After a battle between the two Schumacher brothers in qualifying for the German Grand Prix, 2002 World Champion Michael Schumacher took his first Hockenheim pole position. His brother, Ralf Schumacher of Williams-BMW, will join him on the front...
After a battle between the two Schumacher brothers in qualifying for the German Grand Prix, 2002 World Champion Michael Schumacher took his first Hockenheim pole position. His brother, Ralf Schumacher of Williams-BMW, will join him on the front row in Sunday's race.
Michael Schumacher set a time of 1 minute, 14.389 seconds on his final qualifying lap at the heavily revised circuit, taking his fourth pole of 2002 and the 47th of his career. "It is a dream to get my first Hockenheim pole and hopefully also the win tomorrow," said Michael Schumacher. "I am more than excited about this and I would like to transform today's performance into victory in the race, as I have never won here with Ferrari. "Seeing the excitement on the face of the fans and to feel their excitement was a boost for me."
Ralf Schumacher, who had the fastest time late in qualifying, set a 1:14.570 lap time. "Clearly Michael was better today," said Ralf Schumacher. "I hope not tomorrow. We will find out." Hockenheim, once a combination of a tight stadium section and long straights, has become a twisty and tight track. On Saturday, many drivers had quick first- and second-sector times during their qualifying laps, but lost time in the final sector leading back into the main stadium section as they struggled to find a good balance.
Rubens Barrichello of Ferrari set the third-fastest time with a 1 minute, 14.693 second lap. Barrichello missed the final practice before qualifying after he had a crash. "I'm quite pleased with the job the team has done with my car because I had a small 'off' today so basically I lost quite a lot of track time," the Brazilian said. "But it's been a good session and hopefully I can steal the party from (Michael and Ralf)." Starting fourth will be Williams-BMW driver Juan Pablo Montoya, who had sat on pole in the last five Grands Prix.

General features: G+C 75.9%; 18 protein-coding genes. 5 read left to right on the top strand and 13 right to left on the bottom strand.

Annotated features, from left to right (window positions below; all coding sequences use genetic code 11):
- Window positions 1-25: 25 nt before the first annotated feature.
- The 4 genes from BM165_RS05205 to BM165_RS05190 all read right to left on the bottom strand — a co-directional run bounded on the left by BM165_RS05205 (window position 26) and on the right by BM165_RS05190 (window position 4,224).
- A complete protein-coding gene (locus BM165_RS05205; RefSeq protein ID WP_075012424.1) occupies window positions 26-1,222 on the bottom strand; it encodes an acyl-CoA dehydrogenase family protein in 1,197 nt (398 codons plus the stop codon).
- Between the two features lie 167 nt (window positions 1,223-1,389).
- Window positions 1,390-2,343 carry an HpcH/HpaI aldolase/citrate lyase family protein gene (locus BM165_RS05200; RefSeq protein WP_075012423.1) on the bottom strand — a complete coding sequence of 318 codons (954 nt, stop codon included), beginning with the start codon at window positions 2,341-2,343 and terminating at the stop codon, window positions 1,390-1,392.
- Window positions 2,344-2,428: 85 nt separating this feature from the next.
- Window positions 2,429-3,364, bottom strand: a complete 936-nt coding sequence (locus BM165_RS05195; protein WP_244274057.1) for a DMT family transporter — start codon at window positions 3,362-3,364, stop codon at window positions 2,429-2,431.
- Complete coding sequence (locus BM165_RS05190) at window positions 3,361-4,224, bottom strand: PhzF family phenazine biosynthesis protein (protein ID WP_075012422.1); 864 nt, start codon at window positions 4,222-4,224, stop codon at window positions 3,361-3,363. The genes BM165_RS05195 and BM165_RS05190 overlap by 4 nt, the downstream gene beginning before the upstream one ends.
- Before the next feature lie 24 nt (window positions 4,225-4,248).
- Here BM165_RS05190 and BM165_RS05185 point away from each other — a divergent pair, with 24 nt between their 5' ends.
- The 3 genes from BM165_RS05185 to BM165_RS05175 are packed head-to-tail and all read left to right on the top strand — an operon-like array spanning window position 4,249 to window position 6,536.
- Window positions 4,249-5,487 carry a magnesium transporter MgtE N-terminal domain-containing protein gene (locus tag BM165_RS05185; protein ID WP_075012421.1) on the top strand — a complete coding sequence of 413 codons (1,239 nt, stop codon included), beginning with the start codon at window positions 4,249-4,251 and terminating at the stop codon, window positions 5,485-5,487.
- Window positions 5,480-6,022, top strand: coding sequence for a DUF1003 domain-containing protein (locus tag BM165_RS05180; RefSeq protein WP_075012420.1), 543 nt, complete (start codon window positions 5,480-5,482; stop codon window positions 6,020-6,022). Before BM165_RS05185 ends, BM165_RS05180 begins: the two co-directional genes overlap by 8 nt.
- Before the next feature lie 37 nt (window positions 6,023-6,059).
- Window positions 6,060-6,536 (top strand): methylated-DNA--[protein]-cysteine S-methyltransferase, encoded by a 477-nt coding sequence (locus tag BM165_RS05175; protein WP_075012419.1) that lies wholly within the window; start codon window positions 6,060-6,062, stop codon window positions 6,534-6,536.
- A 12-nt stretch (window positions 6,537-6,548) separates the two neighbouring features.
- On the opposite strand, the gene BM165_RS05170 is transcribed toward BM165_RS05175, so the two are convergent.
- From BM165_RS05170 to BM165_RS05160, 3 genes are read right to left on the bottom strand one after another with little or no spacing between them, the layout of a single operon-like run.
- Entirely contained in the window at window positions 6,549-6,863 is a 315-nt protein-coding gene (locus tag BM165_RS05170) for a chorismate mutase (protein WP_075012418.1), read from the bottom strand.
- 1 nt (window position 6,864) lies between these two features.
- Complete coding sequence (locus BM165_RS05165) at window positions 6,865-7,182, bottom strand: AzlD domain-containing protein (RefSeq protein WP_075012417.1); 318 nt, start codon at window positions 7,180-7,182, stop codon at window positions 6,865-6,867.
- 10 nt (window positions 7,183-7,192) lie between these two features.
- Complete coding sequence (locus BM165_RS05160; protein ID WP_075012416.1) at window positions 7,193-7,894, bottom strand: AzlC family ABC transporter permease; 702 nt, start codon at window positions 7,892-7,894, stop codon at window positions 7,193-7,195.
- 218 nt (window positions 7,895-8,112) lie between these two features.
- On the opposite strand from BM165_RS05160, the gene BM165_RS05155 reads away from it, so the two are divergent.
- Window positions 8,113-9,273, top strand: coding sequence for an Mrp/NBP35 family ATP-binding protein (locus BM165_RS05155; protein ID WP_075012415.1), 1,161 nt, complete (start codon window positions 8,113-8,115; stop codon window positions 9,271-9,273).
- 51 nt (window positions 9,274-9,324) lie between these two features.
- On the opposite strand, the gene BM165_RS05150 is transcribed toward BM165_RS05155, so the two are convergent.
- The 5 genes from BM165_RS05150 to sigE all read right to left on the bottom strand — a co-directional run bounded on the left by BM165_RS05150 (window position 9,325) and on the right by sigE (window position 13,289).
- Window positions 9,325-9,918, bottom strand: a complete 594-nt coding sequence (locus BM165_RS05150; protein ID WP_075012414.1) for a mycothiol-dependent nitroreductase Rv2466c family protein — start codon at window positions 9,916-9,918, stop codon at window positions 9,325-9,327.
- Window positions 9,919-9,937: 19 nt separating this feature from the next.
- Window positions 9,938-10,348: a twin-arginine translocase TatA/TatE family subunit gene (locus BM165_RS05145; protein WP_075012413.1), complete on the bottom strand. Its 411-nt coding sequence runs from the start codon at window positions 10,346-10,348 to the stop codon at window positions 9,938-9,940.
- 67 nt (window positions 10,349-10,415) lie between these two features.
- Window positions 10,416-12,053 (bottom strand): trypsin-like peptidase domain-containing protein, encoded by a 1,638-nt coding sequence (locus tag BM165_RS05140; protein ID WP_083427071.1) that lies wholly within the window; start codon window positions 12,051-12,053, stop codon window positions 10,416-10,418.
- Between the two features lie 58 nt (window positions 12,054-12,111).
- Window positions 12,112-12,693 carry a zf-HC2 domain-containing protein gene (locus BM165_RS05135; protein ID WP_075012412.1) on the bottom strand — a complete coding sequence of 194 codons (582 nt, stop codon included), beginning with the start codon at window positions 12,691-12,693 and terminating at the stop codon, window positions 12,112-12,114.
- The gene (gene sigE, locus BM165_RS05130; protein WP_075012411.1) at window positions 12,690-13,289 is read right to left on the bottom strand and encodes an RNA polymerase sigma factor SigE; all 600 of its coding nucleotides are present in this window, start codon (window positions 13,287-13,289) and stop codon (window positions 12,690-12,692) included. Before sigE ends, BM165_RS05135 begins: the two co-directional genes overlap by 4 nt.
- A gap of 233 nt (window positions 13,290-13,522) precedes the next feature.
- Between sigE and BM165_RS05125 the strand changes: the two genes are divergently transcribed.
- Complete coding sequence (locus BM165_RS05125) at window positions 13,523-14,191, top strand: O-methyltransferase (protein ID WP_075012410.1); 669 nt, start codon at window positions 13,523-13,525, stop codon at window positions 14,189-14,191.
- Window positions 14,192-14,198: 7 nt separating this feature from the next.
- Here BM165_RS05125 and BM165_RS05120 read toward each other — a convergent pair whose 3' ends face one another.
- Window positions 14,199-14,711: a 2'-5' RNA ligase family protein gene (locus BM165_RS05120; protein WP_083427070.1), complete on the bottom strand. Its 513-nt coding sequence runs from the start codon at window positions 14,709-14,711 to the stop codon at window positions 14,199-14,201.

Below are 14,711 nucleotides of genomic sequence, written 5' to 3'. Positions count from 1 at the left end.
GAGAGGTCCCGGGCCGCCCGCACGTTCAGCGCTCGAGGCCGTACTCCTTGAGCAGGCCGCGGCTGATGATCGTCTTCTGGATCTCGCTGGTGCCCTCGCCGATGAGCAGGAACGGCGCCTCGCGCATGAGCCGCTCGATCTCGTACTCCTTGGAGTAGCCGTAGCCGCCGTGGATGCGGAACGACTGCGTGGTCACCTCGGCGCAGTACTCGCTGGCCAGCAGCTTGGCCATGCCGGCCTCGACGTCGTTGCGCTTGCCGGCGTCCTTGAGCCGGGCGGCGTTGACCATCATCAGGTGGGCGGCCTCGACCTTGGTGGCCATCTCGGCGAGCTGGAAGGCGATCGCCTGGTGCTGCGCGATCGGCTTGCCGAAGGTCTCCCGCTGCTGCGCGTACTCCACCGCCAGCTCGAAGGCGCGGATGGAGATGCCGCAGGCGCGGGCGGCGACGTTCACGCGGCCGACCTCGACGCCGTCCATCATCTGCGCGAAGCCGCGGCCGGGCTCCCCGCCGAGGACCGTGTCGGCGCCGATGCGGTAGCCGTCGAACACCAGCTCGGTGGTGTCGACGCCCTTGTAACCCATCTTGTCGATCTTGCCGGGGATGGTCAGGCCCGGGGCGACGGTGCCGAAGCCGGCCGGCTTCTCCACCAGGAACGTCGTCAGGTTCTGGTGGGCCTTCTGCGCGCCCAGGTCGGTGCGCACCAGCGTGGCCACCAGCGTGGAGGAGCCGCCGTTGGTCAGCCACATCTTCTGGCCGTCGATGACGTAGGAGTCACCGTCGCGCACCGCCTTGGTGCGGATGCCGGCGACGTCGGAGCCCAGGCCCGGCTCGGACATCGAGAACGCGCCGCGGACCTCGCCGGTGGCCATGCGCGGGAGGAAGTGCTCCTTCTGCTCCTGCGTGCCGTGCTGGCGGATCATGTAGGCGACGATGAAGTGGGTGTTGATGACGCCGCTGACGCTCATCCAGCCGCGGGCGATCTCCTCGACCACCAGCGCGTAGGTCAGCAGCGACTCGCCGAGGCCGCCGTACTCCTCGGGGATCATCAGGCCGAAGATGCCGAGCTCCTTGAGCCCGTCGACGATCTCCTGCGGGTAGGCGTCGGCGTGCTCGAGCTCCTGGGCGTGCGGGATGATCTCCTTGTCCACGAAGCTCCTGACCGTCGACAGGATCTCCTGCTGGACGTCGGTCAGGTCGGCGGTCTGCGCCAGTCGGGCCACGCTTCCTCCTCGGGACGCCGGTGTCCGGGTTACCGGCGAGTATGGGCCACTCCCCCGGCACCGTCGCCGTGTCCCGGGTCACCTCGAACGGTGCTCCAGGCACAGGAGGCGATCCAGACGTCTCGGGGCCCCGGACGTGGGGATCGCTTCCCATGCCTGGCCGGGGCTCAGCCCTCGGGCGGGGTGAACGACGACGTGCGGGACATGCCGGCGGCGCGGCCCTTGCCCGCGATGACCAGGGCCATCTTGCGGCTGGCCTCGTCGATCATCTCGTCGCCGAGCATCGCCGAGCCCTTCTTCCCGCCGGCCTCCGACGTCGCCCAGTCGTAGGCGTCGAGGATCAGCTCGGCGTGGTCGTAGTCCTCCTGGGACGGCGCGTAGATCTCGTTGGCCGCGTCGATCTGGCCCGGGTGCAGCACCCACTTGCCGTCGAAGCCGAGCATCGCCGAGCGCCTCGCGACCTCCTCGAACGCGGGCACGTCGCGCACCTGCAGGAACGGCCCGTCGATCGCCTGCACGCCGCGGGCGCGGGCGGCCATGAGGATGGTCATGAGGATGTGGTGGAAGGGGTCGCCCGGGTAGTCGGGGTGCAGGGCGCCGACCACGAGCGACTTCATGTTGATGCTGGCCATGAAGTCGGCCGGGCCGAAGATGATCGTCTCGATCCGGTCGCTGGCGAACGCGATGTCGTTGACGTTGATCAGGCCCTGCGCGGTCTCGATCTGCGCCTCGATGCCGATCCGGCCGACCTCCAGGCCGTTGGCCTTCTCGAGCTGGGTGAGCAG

His best lap time was a 1:15.108. "After having achieved five poles in a row I can cope with starting from second row," said Montoya. The last time the Schumacher brothers sat on the front row together was at last year's United States Grand Prix. Last year, Ralf Schumacher won the German Grand Prix after his brother dropped out, which was also the last time Michael Schumacher has failed to finish a race.
Michael Schumacher has only won the German Grand Prix once, in 1995 when he was driving a Benetton-Renault. "I don't think I have done a pole position (at Hockenheim) ... and neither have I won the race for Ferrari here in Hockenheim so that is an ideal result which I hope I can transform into victory tomorrow," said Schumacher. "That's our target, but there are obviously a couple of guys that disagree." Others to start in the top 10 on Sunday include McLaren-Mercedes' driver Kimi Raikkonen, who qualified fifth with a 1:15.639 lap.
After struggling on Friday, the Honda-powered cars improved in qualifying, with a Jordan-Honda and a British American Racing-Honda in the top 10. A surprise sixth-fastest was Jordan-Honda driver Giancarlo Fisichella, who missed the French Grand Prix after crashing in practice. The Italian's best lap was 1 minute, 15.690 second. Starting seventh will be Olivier Panis' BAR-Honda, who set a 1:15.851 lap. Panis' teammate, Jacques Villeneuve, will start 11th after setting a lap of 1 minute, 16.070 seconds.
Takuma Sato of Jordan-Honda will start in 12th. His best lap was 1:16.072. The top 10 was rounded-out by Jarno Trulli in a Renault, David Coulthard of McLaren-Mercedes and Nick Heidfeld on Sauber-Petronas. Twenty-one of 22 drivers qualified for the Grand Prix, with Alex Yoong of Minardi-Asiatech failing to set a time fast enough to make the race.
In France last week, only 19 cars started the race, the smallest field since 1982, after both Arrows-Cosworth cars failed to qualify and Fisichella was forced to sit the race out. Arrows' Heinz-Harald Frentzen qualified 15th and his teammate Enrique Bernoldi qualified 18th. Minardi-Asiatech's sole-remaining driver, Mark Webber, will bring up the rear of the field on Sunday while both Jaguar and Toyota struggled, their drivers filling the mid- and back-field positions.